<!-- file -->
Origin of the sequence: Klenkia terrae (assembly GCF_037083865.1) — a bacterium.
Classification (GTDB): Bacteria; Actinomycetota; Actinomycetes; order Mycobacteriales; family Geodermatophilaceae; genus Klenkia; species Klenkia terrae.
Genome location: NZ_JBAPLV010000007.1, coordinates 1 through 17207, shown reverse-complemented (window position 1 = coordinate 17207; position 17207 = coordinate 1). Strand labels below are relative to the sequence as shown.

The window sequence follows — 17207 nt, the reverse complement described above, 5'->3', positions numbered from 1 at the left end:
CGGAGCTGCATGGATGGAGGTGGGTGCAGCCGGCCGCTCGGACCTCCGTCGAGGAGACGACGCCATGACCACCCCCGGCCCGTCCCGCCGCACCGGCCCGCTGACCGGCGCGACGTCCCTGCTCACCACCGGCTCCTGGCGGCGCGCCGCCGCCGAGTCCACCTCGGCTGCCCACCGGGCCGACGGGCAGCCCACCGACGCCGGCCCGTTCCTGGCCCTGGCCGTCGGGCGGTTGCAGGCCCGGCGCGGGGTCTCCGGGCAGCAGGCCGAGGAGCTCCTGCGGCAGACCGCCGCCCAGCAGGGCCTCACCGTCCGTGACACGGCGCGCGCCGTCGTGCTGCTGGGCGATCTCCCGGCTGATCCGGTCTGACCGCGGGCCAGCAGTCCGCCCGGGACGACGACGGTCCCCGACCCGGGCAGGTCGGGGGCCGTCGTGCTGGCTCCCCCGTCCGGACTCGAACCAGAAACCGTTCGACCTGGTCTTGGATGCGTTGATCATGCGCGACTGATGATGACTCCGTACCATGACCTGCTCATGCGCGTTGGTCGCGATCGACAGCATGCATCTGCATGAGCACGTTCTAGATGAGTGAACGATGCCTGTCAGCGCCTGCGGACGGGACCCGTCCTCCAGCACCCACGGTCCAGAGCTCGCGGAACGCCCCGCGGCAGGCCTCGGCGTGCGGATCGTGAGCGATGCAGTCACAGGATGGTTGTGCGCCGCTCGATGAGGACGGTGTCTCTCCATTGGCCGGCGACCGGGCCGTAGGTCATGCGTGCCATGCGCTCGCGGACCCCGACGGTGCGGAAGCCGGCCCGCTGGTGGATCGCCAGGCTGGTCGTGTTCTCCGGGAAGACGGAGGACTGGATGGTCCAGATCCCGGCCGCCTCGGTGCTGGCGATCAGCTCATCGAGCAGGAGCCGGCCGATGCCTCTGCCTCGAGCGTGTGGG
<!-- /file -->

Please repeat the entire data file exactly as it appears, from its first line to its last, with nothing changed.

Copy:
Origin of the sequence: Klenkia terrae (assembly GCF_037083865.1) — a bacterium.
Classification (GTDB): Bacteria; Actinomycetota; Actinomycetes; order Mycobacteriales; family Geodermatophilaceae; genus Klenkia; species Klenkia terrae.
Genome location: NZ_JBAPLV010000007.1, coordinates 1 through 17207, shown reverse-complemented (window position 1 = coordinate 17207; position 17207 = coordinate 1). Strand labels below are relative to the sequence as shown.

The window sequence follows — 17207 nt, the reverse complement described above, 5'->3', positions numbered from 1 at the left end:
CGGAGCTGCATGGATGGAGGTGGGTGCAGCCGGCCGCTCGGACCTCCGTCGAGGAGACGACGCCATGACCACCCCCGGCCCGTCCCGCCGCACCGGCCCGCTGACCGGCGCGACGTCCCTGCTCACCACCGGCTCCTGGCGGCGCGCCGCCGCCGAGTCCACCTCGGCTGCCCACCGGGCCGACGGGCAGCCCACCGACGCCGGCCCGTTCCTGGCCCTGGCCGTCGGGCGGTTGCAGGCCCGGCGCGGGGTCTCCGGGCAGCAGGCCGAGGAGCTCCTGCGGCAGACCGCCGCCCAGCAGGGCCTCACCGTCCGTGACACGGCGCGCGCCGTCGTGCTGCTGGGCGATCTCCCGGCTGATCCGGTCTGACCGCGGGCCAGCAGTCCGCCCGGGACGACGACGGTCCCCGACCCGGGCAGGTCGGGGGCCGTCGTGCTGGCTCCCCCGTCCGGACTCGAACCAGAAACCGTTCGACCTGGTCTTGGATGCGTTGATCATGCGCGACTGATGATGACTCCGTACCATGACCTGCTCATGCGCGTTGGTCGCGATCGACAGCATGCATCTGCATGAGCACGTTCTAGATGAGTGAACGATGCCTGTCAGCGCCTGCGGACGGGACCCGTCCTCCAGCACCCACGGTCCAGAGCTCGCGGAACGCCCCGCGGCAGGCCTCGGCGTGCGGATCGTGAGCGATGCAGTCACAGGATGGTTGTGCGCCGCTCGATGAGGACGGTGTCTCTCCATTGGCCGGCGACCGGGCCGTAGGTCATGCGTGCCATGCGCTCGCGGACCCCGACGGTGCGGAAGCCGGCCCGCTGGTGGATCGCCAGGCTGGTCGTGTTCTCCGGGAAGACGGAGGACTGGATGGTCCAGATCCCGGCCGCCTCGGTGCTGGCGATCAGCTCATCGAGCAGGAGCCGGCCGATGCCTCTGCCTCGAGCGTGTGGG